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Molecular Analysis of Single Tumor Glands Using the Crypt Isolation Method in Endometrial Carcinomas
  1. Takayuki Nagasawa, MD, PhD,
  2. Tamotsu Sugai, MD, PhD,
  3. Tadahiro Shoji, MD, PhD,
  4. Wataru Habano, PhD and
  5. Toru Sugiyama, MD, PhD
  1. * Departments of Obstetrics and Gynecology,
  2. Molecular Diagnostic Pathology, and
  3. Pharmacodynamics and Molecular Genetics, School of Medicine, Iwate Medical University, Morioka, Japan.
  1. Address correspondence and reprint requests to Tamotsu Sugai, MD, PhD, Division of Molecular Diagnostic Pathology, Iwate Medical University, 19-1 Uchimaru, Morioka City, Iwate, 020-8505, Japan. E-mail: tsugai{at}


Objective Endometrial adenocarcinomas are characterized by the presence of many single tumor glands in which multiple genetic changes have accumulated. To elucidate the differences in molecular abnormalities among single tumor glands, individual tumor glands were analyzed and microsatellite alterations (loss of heterozygosity (LOH) and microsatellite instability [MSI]) were examined using the crypt isolation method in glands from each tumor from patients with endometrial carcinoma.

Methods Twenty-five patients with endometrial adenocarcinoma who underwent surgery were included in this study. We obtained cancerous individual isolated tumor glands from each patient using the crypt isolation method. For LOH and MSI analyses, we used 15 microsatellite markers (3p, 5q, 10q, 13q, 17p, 18q, BAT25, and BAT26) and the promoter regions of 6 genes (transforming growth factor beta receptor II, BAX, insulin-like growth factor II receptor, E2F4, MutS homolog 3, and MSH6).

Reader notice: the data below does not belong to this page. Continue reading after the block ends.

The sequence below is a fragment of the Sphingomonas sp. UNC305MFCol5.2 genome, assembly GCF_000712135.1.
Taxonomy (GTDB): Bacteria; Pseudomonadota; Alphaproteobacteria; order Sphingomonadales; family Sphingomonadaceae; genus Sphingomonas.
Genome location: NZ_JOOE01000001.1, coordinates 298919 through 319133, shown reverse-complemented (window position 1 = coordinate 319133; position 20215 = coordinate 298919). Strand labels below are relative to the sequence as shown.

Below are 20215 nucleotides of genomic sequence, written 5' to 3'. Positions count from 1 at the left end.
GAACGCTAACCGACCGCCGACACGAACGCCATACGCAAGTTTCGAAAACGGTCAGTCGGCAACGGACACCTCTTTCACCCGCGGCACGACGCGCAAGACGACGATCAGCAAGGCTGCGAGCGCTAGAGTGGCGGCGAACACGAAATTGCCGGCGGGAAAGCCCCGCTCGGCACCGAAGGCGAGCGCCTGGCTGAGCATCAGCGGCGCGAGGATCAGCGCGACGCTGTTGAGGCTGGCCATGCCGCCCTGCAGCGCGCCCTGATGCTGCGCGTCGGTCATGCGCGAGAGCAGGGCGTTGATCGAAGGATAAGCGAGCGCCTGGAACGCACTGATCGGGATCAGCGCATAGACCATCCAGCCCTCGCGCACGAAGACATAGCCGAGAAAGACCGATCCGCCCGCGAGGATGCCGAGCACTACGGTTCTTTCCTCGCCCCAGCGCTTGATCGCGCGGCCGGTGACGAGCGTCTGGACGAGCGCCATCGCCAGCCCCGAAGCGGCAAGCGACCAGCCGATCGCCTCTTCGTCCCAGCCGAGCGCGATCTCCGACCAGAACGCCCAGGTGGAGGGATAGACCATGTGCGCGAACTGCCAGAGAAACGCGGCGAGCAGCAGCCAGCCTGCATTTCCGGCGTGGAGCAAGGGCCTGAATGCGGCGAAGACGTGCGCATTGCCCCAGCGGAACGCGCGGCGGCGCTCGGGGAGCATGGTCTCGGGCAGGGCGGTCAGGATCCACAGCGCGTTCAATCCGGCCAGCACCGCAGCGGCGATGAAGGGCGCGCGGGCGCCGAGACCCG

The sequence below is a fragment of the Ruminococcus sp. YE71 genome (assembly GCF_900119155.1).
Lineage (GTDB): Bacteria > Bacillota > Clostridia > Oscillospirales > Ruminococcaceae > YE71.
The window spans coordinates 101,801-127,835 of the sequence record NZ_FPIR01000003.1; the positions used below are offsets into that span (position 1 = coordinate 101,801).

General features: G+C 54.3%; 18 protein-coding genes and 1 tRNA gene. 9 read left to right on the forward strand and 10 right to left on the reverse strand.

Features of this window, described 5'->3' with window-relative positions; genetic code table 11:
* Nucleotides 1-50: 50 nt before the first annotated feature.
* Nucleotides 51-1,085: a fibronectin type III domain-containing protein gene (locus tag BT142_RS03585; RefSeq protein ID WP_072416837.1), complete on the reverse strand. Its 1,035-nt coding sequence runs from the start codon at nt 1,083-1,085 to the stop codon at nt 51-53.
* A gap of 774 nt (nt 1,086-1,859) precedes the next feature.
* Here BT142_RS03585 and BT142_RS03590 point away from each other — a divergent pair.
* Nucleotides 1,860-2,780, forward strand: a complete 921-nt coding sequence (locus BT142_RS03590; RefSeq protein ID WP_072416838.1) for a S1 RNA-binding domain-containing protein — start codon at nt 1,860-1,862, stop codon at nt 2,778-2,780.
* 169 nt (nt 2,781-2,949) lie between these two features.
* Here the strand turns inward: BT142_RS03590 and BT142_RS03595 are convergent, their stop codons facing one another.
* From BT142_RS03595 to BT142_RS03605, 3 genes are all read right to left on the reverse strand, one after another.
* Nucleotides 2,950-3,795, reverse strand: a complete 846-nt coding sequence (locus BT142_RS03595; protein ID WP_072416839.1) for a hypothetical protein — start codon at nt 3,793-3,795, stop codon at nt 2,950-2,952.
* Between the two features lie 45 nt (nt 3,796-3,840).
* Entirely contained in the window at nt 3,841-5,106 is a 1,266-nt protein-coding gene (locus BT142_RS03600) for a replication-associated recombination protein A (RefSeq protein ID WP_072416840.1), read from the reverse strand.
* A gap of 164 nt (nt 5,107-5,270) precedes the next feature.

Results Loss of heterozygosity was detected in 8 (32%) of 25 patients, and MSI was detected in 9 (36%) of 25 patients. Some MSI-positive carcinomas had LOH in single tumor gland samples, and the coexistence of LOH and MSI was confirmed. In 16 (64%) of 25 cases, intratumoral genetic heterogeneity among single tumor gland samples was detected.

Conclusions By analyzing multiple single tumor glands within the same tumor, we found that endometrial adenocarcinoma was composed of various tumor glands with different molecular abnormalities, even in a limited region within the same tumor.

  • Endometrial adenocarcinoma
  • Crypt isolation method
  • Cost of heterozygosity
  • Microsatellite instability

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  • The authors declare no conflicts of interest.